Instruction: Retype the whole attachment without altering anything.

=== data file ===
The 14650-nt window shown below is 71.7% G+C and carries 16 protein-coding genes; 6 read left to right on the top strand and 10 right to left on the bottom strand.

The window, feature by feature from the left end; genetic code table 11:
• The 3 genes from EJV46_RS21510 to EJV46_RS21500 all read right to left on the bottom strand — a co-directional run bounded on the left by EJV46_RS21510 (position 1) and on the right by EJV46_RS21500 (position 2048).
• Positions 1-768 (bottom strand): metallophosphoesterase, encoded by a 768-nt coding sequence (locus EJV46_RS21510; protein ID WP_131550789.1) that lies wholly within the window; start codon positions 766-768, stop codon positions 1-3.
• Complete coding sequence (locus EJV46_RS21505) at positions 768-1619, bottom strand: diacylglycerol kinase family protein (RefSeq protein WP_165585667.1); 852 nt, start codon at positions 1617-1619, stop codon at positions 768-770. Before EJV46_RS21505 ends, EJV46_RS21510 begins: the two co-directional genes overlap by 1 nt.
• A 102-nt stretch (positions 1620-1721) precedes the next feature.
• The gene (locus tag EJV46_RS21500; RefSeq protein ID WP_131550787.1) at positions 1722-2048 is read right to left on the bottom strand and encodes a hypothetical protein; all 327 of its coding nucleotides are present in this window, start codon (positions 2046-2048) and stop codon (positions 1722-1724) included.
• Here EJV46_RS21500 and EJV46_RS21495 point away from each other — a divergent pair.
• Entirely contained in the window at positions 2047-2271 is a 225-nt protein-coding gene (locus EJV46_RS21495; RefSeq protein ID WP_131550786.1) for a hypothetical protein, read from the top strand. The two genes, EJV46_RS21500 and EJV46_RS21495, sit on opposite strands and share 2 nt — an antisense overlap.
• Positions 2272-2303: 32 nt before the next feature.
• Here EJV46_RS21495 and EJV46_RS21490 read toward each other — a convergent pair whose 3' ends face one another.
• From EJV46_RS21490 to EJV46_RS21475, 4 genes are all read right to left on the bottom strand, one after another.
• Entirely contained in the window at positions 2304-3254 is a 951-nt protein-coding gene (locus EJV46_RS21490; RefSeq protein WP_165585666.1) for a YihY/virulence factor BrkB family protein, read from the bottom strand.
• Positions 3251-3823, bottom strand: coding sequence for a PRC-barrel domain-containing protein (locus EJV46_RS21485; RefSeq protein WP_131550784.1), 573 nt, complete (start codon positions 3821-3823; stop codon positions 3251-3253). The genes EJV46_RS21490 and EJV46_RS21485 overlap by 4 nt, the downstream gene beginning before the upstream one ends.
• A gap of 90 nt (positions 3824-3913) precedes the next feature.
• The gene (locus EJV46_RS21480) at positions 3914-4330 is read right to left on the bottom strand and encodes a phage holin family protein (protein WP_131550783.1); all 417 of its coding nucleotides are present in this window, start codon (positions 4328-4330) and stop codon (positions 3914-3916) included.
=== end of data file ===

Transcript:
The 14650-nt window shown below is 71.7% G+C and carries 16 protein-coding genes; 6 read left to right on the top strand and 10 right to left on the bottom strand.

The window, feature by feature from the left end; genetic code table 11:
• The 3 genes from EJV46_RS21510 to EJV46_RS21500 all read right to left on the bottom strand — a co-directional run bounded on the left by EJV46_RS21510 (position 1) and on the right by EJV46_RS21500 (position 2048).
• Positions 1-768 (bottom strand): metallophosphoesterase, encoded by a 768-nt coding sequence (locus EJV46_RS21510; protein ID WP_131550789.1) that lies wholly within the window; start codon positions 766-768, stop codon positions 1-3.
• Complete coding sequence (locus EJV46_RS21505) at positions 768-1619, bottom strand: diacylglycerol kinase family protein (RefSeq protein WP_165585667.1); 852 nt, start codon at positions 1617-1619, stop codon at positions 768-770. Before EJV46_RS21505 ends, EJV46_RS21510 begins: the two co-directional genes overlap by 1 nt.
• A 102-nt stretch (positions 1620-1721) precedes the next feature.
• The gene (locus tag EJV46_RS21500; RefSeq protein ID WP_131550787.1) at positions 1722-2048 is read right to left on the bottom strand and encodes a hypothetical protein; all 327 of its coding nucleotides are present in this window, start codon (positions 2046-2048) and stop codon (positions 1722-1724) included.
• Here EJV46_RS21500 and EJV46_RS21495 point away from each other — a divergent pair.
• Entirely contained in the window at positions 2047-2271 is a 225-nt protein-coding gene (locus EJV46_RS21495; RefSeq protein ID WP_131550786.1) for a hypothetical protein, read from the top strand. The two genes, EJV46_RS21500 and EJV46_RS21495, sit on opposite strands and share 2 nt — an antisense overlap.
• Positions 2272-2303: 32 nt before the next feature.
• Here EJV46_RS21495 and EJV46_RS21490 read toward each other — a convergent pair whose 3' ends face one another.
• From EJV46_RS21490 to EJV46_RS21475, 4 genes are all read right to left on the bottom strand, one after another.
• Entirely contained in the window at positions 2304-3254 is a 951-nt protein-coding gene (locus EJV46_RS21490; RefSeq protein WP_165585666.1) for a YihY/virulence factor BrkB family protein, read from the bottom strand.
• Positions 3251-3823, bottom strand: coding sequence for a PRC-barrel domain-containing protein (locus EJV46_RS21485; RefSeq protein WP_131550784.1), 573 nt, complete (start codon positions 3821-3823; stop codon positions 3251-3253). The genes EJV46_RS21490 and EJV46_RS21485 overlap by 4 nt, the downstream gene beginning before the upstream one ends.
• A gap of 90 nt (positions 3824-3913) precedes the next feature.
• The gene (locus EJV46_RS21480) at positions 3914-4330 is read right to left on the bottom strand and encodes a phage holin family protein (protein WP_131550783.1); all 417 of its coding nucleotides are present in this window, start codon (positions 4328-4330) and stop codon (positions 3914-3916) included.